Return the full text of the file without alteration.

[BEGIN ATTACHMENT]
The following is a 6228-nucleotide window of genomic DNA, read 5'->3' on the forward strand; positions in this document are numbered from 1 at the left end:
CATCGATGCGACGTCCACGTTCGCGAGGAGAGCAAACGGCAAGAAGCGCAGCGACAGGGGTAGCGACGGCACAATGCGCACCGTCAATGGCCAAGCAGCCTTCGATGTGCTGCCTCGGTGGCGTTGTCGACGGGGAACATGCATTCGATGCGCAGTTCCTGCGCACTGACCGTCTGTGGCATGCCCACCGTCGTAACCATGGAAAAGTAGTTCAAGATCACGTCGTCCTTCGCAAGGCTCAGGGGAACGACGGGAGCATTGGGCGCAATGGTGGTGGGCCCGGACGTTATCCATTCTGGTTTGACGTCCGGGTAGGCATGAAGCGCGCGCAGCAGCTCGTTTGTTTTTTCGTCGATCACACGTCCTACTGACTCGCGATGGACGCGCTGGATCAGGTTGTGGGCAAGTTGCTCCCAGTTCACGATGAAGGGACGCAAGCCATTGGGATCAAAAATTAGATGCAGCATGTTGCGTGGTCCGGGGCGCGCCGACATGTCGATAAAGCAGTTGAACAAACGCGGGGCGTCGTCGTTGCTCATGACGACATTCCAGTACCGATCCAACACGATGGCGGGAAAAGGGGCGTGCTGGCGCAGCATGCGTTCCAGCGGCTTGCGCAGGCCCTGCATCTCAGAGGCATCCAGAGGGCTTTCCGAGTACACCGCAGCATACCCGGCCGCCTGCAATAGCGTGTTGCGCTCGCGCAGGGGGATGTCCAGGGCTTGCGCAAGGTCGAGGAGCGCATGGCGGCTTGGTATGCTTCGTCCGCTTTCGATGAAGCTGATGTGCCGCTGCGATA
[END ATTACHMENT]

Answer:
The following is a 6228-nucleotide window of genomic DNA, read 5'->3' on the forward strand; positions in this document are numbered from 1 at the left end:
CATCGATGCGACGTCCACGTTCGCGAGGAGAGCAAACGGCAAGAAGCGCAGCGACAGGGGTAGCGACGGCACAATGCGCACCGTCAATGGCCAAGCAGCCTTCGATGTGCTGCCTCGGTGGCGTTGTCGACGGGGAACATGCATTCGATGCGCAGTTCCTGCGCACTGACCGTCTGTGGCATGCCCACCGTCGTAACCATGGAAAAGTAGTTCAAGATCACGTCGTCCTTCGCAAGGCTCAGGGGAACGACGGGAGCATTGGGCGCAATGGTGGTGGGCCCGGACGTTATCCATTCTGGTTTGACGTCCGGGTAGGCATGAAGCGCGCGCAGCAGCTCGTTTGTTTTTTCGTCGATCACACGTCCTACTGACTCGCGATGGACGCGCTGGATCAGGTTGTGGGCAAGTTGCTCCCAGTTCACGATGAAGGGACGCAAGCCATTGGGATCAAAAATTAGATGCAGCATGTTGCGTGGTCCGGGGCGCGCCGACATGTCGATAAAGCAGTTGAACAAACGCGGGGCGTCGTCGTTGCTCATGACGACATTCCAGTACCGATCCAACACGATGGCGGGAAAAGGGGCGTGCTGGCGCAGCATGCGTTCCAGCGGCTTGCGCAGGCCCTGCATCTCAGAGGCATCCAGAGGGCTTTCCGAGTACACCGCAGCATACCCGGCCGCCTGCAATAGCGTGTTGCGCTCGCGCAGGGGGATGTCCAGGGCTTGCGCAAGGTCGAGGAGCGCATGGCGGCTTGGTATGCTTCGTCCGCTTTCGATGAAGCTGATGTGCCGCTGCGATA